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Brand Experience

Customer experience (CX) programs have been laser-focused on numbers ever since the experience space came into being. A lot of organizations consider achieving high scores in NPS, OSAT, and the like to be the holy grail of customer experience, and a goal that every program must be tuned to. After all, if scores are high, that must mean customers are consistently happy, right?

The truth is a bit more nuanced than that, which isn’t to say that metrics aren’t useful—they’re great for letting an organization know that a problem might be occurring at one touchpoint or another. Unfortunately, that’s about all they can telegraph. They’re good for letting brands know that a problem is occurring somewhere in the process, but there are two major brand experience factors beyond that that they can’t clue brands into: brand perception and shared values.

Key #1: Brand Perception

Numbers alone cannot tell you how customers perceive you. The only way to gather that insight is by allowing your customers to submit unstructured, open-ended feedback, then analyzing that feedback for intelligence that you can act upon. Understanding how your brand is perceived can be tricky, even frustrating if you’re contending with perceptions you feel are beyond your control. However, knowing how your customers perceive you is vital to building long-term relationships with them.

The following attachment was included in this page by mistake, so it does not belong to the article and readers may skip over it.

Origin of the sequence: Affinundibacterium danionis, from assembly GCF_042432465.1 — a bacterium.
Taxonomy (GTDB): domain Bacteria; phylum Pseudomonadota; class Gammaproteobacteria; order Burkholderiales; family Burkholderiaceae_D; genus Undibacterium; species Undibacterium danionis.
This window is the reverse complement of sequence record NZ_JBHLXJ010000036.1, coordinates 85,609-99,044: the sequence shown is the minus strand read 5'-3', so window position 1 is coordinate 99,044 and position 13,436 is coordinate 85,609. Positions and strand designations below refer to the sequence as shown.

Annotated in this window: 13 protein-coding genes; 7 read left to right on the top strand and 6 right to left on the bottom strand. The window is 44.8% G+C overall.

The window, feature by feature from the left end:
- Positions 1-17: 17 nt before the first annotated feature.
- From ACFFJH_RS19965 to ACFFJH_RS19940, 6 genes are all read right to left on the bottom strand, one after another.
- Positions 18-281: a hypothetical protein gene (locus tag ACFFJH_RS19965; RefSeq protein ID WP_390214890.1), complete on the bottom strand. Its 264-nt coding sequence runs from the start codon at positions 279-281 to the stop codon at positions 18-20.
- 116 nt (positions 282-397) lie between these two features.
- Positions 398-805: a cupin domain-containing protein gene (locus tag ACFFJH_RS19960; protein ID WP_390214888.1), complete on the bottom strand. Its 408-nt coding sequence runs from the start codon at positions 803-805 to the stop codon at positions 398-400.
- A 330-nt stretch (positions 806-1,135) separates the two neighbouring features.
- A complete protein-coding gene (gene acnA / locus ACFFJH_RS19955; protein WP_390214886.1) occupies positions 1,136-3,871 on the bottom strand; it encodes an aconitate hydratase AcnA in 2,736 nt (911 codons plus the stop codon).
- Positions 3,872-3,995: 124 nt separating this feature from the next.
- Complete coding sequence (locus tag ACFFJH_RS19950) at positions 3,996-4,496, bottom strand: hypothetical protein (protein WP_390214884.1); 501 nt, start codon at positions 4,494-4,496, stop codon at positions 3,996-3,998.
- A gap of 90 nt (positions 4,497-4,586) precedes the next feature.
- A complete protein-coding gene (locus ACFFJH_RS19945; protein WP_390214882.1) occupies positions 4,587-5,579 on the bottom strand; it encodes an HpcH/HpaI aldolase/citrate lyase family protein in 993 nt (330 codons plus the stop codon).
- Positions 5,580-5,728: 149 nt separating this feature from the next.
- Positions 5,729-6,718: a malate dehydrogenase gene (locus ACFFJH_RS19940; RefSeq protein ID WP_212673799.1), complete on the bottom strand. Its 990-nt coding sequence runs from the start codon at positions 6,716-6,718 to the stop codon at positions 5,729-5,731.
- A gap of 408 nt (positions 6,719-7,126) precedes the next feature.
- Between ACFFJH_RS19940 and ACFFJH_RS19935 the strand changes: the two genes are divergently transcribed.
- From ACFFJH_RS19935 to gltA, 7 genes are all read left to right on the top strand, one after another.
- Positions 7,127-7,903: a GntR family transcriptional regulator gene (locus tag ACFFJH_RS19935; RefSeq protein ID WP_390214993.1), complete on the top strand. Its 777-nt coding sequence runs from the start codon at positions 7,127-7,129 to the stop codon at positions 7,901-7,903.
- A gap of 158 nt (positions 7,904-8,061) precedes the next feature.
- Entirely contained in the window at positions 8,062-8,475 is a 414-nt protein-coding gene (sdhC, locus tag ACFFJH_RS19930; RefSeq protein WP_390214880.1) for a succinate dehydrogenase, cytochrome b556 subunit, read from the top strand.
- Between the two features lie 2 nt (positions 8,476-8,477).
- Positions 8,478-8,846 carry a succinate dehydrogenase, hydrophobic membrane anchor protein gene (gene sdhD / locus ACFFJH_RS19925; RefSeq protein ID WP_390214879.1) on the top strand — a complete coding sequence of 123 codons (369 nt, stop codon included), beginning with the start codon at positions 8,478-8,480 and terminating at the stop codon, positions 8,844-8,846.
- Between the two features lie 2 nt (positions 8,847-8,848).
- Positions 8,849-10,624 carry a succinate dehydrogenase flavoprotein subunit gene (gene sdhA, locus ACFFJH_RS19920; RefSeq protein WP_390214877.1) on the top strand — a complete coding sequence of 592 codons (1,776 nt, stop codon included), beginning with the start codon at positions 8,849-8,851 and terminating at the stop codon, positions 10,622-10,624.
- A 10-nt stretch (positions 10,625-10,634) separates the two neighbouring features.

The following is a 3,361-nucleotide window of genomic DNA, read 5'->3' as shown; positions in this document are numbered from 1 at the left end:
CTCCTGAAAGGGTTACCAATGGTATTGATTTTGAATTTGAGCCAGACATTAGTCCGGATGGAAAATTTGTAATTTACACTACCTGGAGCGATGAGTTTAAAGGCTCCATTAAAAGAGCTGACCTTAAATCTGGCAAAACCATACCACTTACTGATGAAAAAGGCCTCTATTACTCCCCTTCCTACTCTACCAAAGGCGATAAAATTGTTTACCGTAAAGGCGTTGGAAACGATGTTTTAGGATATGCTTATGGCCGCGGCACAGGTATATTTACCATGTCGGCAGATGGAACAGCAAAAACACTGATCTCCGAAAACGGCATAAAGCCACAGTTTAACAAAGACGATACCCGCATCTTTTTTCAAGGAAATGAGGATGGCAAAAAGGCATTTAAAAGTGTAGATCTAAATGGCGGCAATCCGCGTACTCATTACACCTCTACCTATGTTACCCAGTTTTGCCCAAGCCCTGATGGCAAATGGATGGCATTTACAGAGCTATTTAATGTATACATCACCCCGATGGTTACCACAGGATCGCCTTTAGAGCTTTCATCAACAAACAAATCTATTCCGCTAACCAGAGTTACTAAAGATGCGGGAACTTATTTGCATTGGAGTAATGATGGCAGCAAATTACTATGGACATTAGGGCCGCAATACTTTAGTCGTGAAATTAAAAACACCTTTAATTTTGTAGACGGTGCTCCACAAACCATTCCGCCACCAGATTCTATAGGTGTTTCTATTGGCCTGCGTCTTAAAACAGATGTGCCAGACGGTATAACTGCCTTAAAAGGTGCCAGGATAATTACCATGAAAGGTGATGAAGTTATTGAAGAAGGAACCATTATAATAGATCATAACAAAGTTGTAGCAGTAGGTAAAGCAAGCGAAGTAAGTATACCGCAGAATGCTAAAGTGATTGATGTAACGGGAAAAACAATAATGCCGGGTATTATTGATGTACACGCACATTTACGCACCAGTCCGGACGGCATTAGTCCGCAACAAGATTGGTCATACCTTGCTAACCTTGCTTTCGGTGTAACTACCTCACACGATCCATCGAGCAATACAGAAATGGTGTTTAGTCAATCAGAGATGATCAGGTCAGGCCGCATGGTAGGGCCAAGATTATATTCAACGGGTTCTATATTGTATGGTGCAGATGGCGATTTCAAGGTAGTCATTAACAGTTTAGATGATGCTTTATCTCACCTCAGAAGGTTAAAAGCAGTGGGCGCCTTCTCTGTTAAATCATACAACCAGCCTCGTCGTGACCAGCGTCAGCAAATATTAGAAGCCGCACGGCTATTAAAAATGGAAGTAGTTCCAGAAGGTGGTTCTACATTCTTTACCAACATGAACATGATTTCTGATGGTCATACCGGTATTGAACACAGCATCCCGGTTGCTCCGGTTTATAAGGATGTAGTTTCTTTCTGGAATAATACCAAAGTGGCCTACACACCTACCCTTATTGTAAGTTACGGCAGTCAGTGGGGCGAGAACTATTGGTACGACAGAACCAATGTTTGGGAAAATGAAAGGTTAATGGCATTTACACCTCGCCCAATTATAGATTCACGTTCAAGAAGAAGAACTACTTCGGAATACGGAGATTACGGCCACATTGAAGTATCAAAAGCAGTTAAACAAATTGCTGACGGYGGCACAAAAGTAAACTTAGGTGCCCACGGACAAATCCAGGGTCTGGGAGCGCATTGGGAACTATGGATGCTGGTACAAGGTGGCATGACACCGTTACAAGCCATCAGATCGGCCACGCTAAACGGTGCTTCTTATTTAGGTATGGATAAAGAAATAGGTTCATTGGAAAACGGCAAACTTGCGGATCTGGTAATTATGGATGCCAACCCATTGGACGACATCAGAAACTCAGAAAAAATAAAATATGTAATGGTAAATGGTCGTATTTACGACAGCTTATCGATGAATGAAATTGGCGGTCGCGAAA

More directly, brand perception plays a huge part in individual customer transactions and product experience. In many respects, it may not seem like perception should impact individual interactions, but remember that how customers see you influences whether they want to do business with you in the first place! Understanding how your brand is perceived can give you an opportunity to achieve Experience Improvement (XI), so compare customers’ unstructured feedback to your own messaging goals and work on the gaps preventing a bridge between the two.

Key #2: Shared Values

Every brand has a perception it wants to achieve for both its target audience and the wider world. We’re sure you’ve seen how many companies strive for an environmentally friendly or ethical image. That idea of shared values is also tremendously important to customer relationships, customer experience, and brand experience, and it’s another factor that brands can’t account for with numbers alone.

Much of customers’ trust in your brand is built on the values and identity they feel they share with you, even in a product experience sense. So, similarly to brand perception, go beyond numbers by letting customers tell you why they feel that bond with you, or why they may not. You can then create experience initiatives that build upon what customers see, or want to see, in your organization and the values that you express in your brand mission. When customers feel that fundamental connection to a brand, they’ll continue to come to you even when competition and other market forces are intense.